Aronofsky paves the way for Rourke’s comeback

By Trevor Hale, Red Pulse Editor

Mickey Rourke shouldn’t be getting all the credit. Much has been said about Rourke’s tour de force comeback performance as Randy “The Ram” Robinson8212;and that praise is well-deserved8212;but everyone seems to be overlooking another, equally important factor. Darren Aronofsky, director of the harrowing “Requiem for a Dream” and the confusingly beautiful film “The Fountain,” has made the best movie of his career so far.

Don’t misread that first part, because there is no way anyone could downplay the work Rourke does here, but the praise needs to go in just about every other direction as well.

Robinson was on top of the professional wrestling world in the ’80s, with his own action figure (which now doubles as a dashboard trophy) and video game (which he now plays with the kids in his trailer park neighborhood). But like some of the other famous faces of wrestling past, The Ram is now making ends meet performing in front of a few hundred people on weekends, selling autographs at warehouse conventions, picking up shifts at a supermarket and holding on tightly to the glory days.

His life is a complete mess of steroids, an estranged daughter, strip clubs and alcohol. The fact that a lot of the minor details echo Rourke’s real life for the past two decades is one of the reasons he’s able to get to the core of this character and make The Ram such a tragic figure. It’s also a testament to what a great actor Mickey Rourke has always been.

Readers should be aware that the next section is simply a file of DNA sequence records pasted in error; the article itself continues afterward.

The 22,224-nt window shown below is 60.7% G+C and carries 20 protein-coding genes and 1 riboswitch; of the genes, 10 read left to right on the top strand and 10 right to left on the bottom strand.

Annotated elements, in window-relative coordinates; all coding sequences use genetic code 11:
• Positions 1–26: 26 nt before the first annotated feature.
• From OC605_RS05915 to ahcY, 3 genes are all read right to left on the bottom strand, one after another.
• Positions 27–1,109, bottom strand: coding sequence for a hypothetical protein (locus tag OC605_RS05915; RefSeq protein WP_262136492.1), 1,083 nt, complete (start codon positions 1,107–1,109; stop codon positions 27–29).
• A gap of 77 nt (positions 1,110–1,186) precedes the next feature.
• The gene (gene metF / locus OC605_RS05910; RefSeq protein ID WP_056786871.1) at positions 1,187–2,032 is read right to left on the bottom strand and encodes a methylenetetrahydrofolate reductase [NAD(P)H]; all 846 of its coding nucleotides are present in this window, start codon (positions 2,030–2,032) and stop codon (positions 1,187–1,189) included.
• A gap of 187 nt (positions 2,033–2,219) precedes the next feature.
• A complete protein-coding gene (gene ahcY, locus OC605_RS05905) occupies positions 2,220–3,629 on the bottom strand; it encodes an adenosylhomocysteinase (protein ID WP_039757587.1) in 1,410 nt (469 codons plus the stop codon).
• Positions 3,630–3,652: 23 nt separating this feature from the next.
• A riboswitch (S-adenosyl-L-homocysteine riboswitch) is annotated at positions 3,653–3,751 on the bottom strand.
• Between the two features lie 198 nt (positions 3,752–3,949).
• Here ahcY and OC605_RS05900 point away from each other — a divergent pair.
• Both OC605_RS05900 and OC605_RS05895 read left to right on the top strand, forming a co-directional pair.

Rourke isn’t alone here, though. Marisa Tomei plays Cassidy/Pam, a stripper that Ram starts to fall for, and whose life follows a similar8212;if much less extreme path8212;as Ram’s. She’s vibrant, charming and makes you feel every repressed emotion simmering just under the surface. Between Tomei’s performance in this movie, last year’s “Before The Devil Knows You’re Dead” and 2001’s “In The Bedroom,” she’s more than made up for that Academy Award she may or may not have won for “My Cousin Vinny.”

Evan Rachel Wood, as Ram’s estranged daughter Stephanie, shows the other side to Ram’s troubled life. After the doctors tell him he needs to quit wrestling because of a heart attack, Ram starts trying to pick up the pieces of a life he’s been shattering for nearly two decades, and reconnecting with his daughter is the first step. Wood, who is one of the best young actors working today, is heartbreaking in her performance of a girl that hates her father for leaving her, but at the same time, still wants to know him.

Aronofsky, working from a great script by Robert Siegel, rarely strays from following Rourke, but stays back far enough to let every scene breathe. Whereas his last film, “The Fountain,” was a big budget, special effects-laden production, “The Wrestler” is about as stripped down as possible. There’s no showy camera work or anything that makes sure the audience is acutely aware it’s watching a movie, rather Aronofsky wisely chooses to focus on the story. The interactions between every character are genuine and real on every level, and all the actors know how to use subtlety to the best possible effect. It’s the quiet moments that make this movie great, and in the hands of a lesser director (or star for that matter8212;Nicolas Cage was originally cast instead of Rourke) things could have spilled over into parody.

“The Wrestler” is a movie that feels lived in and fully realized thanks to everyone involved8212;including Bruce Springsteen and his brilliant theme song. It’s one of Rourke’s best performances ever and it cements Aronofsky’s status as one of the most diverse directors working today. I just hope this is the start of great things for Aronofsky and not the pinnacle of his career (hell, “The Wrestler” convinced me that the “Robocop” reboot he’s attached to might be good after all). For Rourke, I just hope he doesn’t disappear again. He’s too good to lose a second time.

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